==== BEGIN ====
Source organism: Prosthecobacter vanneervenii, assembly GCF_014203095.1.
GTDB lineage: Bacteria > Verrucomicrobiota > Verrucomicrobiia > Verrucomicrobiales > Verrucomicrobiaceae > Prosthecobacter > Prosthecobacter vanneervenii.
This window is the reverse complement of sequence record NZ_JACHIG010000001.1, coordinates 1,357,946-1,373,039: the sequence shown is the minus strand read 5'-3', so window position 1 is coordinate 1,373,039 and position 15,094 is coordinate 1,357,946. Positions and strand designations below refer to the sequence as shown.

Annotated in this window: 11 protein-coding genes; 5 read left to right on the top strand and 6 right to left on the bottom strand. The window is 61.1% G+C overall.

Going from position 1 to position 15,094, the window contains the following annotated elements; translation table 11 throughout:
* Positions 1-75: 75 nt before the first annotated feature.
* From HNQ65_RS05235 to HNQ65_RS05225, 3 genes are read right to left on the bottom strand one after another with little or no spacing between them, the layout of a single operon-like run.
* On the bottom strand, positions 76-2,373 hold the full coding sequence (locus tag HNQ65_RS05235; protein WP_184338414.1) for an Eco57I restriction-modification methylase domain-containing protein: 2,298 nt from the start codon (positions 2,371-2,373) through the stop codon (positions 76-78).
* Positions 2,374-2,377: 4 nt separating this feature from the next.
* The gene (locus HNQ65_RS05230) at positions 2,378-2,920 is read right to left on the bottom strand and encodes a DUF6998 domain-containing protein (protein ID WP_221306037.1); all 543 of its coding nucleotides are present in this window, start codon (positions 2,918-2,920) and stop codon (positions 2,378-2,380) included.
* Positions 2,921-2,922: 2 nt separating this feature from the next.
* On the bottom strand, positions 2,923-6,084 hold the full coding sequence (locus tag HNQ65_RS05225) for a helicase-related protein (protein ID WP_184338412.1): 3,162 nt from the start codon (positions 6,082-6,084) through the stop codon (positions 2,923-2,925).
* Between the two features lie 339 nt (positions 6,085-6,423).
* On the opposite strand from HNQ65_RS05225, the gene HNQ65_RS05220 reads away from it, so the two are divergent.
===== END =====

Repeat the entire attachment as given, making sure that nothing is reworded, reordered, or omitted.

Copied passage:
Source organism: Prosthecobacter vanneervenii, assembly GCF_014203095.1.
GTDB lineage: Bacteria > Verrucomicrobiota > Verrucomicrobiia > Verrucomicrobiales > Verrucomicrobiaceae > Prosthecobacter > Prosthecobacter vanneervenii.
This window is the reverse complement of sequence record NZ_JACHIG010000001.1, coordinates 1,357,946-1,373,039: the sequence shown is the minus strand read 5'-3', so window position 1 is coordinate 1,373,039 and position 15,094 is coordinate 1,357,946. Positions and strand designations below refer to the sequence as shown.

Annotated in this window: 11 protein-coding genes; 5 read left to right on the top strand and 6 right to left on the bottom strand. The window is 61.1% G+C overall.

Going from position 1 to position 15,094, the window contains the following annotated elements; translation table 11 throughout:
* Positions 1-75: 75 nt before the first annotated feature.
* From HNQ65_RS05235 to HNQ65_RS05225, 3 genes are read right to left on the bottom strand one after another with little or no spacing between them, the layout of a single operon-like run.
* On the bottom strand, positions 76-2,373 hold the full coding sequence (locus tag HNQ65_RS05235; protein WP_184338414.1) for an Eco57I restriction-modification methylase domain-containing protein: 2,298 nt from the start codon (positions 2,371-2,373) through the stop codon (positions 76-78).
* Positions 2,374-2,377: 4 nt separating this feature from the next.
* The gene (locus HNQ65_RS05230) at positions 2,378-2,920 is read right to left on the bottom strand and encodes a DUF6998 domain-containing protein (protein ID WP_221306037.1); all 543 of its coding nucleotides are present in this window, start codon (positions 2,918-2,920) and stop codon (positions 2,378-2,380) included.
* Positions 2,921-2,922: 2 nt separating this feature from the next.
* On the bottom strand, positions 2,923-6,084 hold the full coding sequence (locus tag HNQ65_RS05225) for a helicase-related protein (protein ID WP_184338412.1): 3,162 nt from the start codon (positions 6,082-6,084) through the stop codon (positions 2,923-2,925).
* Between the two features lie 339 nt (positions 6,085-6,423).
* On the opposite strand from HNQ65_RS05225, the gene HNQ65_RS05220 reads away from it, so the two are divergent.